Between Knowing And Not Knowing: On Sonic Grey Spaces

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I love those listening to music moments when I hear something between what I already know and what I don’t yet know that surprises and invigorates me. These moments can happen anywhere, but often than not I find them in polyrhythms:

in inherent rhythms

in polyphony

or in dazzling chords and harmonic strata

•º•º

With electronic music, moments of surprise invigoration happen when I have difficulty identifying sounds that inhabit a grey space in the midst of sounds I know I know (from experience playing or making them), sounds I think I know (from my previous listening), and sounds I don’t yet know. The timbral transformations in a recent piece by Autechre (which I wrote about here) fit this bill:

Another example of sounds in a grey space is a track called “Another World” by the French musician Colleen. I find this piece beautiful because it sounds harmonically familiar, yet strange, because it has hard to classify percussive timbres, and because its rhythms aren’t obviously drumming-centered. (How did Colleen create it?) It holds something back from me and so I keep returning to it.

•º•º

Reflecting on what I like to listen to has gradually altered the direction of my own music making. Where I used to compose pieces for a single sampled acoustic sound, now I combine acoustic sounds with more amorphous electronic ones. I hope the music sounds “natural” (whatever that entails)—but not predictably so. I have an idea of what the music would sound like if it were performed, but I de-stabilize that sound just enough to keep myself guessing. Is this live? Is it through composed? Is it improvised? How was it edited? What instrument is that? Which part was done first? Are all the patterns from a single source? Is it theme and variations? Or variations without a theme?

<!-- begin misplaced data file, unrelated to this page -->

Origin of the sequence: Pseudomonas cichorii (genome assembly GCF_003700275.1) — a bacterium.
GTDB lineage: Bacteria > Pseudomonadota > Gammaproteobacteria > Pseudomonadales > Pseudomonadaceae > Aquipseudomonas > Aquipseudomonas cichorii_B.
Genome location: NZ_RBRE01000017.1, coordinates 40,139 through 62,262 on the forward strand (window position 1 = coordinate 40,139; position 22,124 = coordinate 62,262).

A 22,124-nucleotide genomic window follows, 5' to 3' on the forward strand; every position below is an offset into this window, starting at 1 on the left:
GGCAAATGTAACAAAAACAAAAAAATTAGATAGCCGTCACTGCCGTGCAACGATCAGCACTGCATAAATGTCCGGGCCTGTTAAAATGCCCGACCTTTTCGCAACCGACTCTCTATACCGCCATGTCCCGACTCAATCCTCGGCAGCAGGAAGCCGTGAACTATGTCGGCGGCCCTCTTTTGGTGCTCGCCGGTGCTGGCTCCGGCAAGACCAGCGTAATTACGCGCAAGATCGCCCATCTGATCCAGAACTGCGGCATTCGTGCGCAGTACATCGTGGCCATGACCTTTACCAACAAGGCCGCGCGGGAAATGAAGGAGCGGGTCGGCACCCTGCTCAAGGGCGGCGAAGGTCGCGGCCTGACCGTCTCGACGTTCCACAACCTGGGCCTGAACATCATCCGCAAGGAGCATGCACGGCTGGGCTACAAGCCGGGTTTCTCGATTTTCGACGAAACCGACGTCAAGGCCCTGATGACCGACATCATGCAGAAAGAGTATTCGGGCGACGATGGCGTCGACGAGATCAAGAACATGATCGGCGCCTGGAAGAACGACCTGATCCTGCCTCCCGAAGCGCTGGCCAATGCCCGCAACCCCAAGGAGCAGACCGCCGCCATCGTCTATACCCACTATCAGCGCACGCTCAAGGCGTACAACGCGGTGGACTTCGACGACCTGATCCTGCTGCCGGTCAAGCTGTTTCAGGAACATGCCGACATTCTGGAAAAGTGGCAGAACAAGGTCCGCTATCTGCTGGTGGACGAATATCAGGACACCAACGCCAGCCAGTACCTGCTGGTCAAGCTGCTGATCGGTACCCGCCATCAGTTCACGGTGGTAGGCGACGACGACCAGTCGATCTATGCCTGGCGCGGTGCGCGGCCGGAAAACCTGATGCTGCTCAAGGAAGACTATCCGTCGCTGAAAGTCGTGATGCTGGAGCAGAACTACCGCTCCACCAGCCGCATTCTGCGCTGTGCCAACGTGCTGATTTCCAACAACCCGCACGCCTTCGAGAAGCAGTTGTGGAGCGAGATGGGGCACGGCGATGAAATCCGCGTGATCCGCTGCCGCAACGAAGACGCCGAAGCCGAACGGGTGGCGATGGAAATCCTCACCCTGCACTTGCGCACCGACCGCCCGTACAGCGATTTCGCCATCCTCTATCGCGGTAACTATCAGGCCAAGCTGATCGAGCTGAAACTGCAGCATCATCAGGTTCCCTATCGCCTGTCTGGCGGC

Once in a while I fool myself—I can’t figure out through listening how the music got from here to there and then over there. (Fooling oneself may be a useful short-term creative strategy.) The grey spaces between knowing and not knowing remind us that music knows many ways to hold our attention.

 

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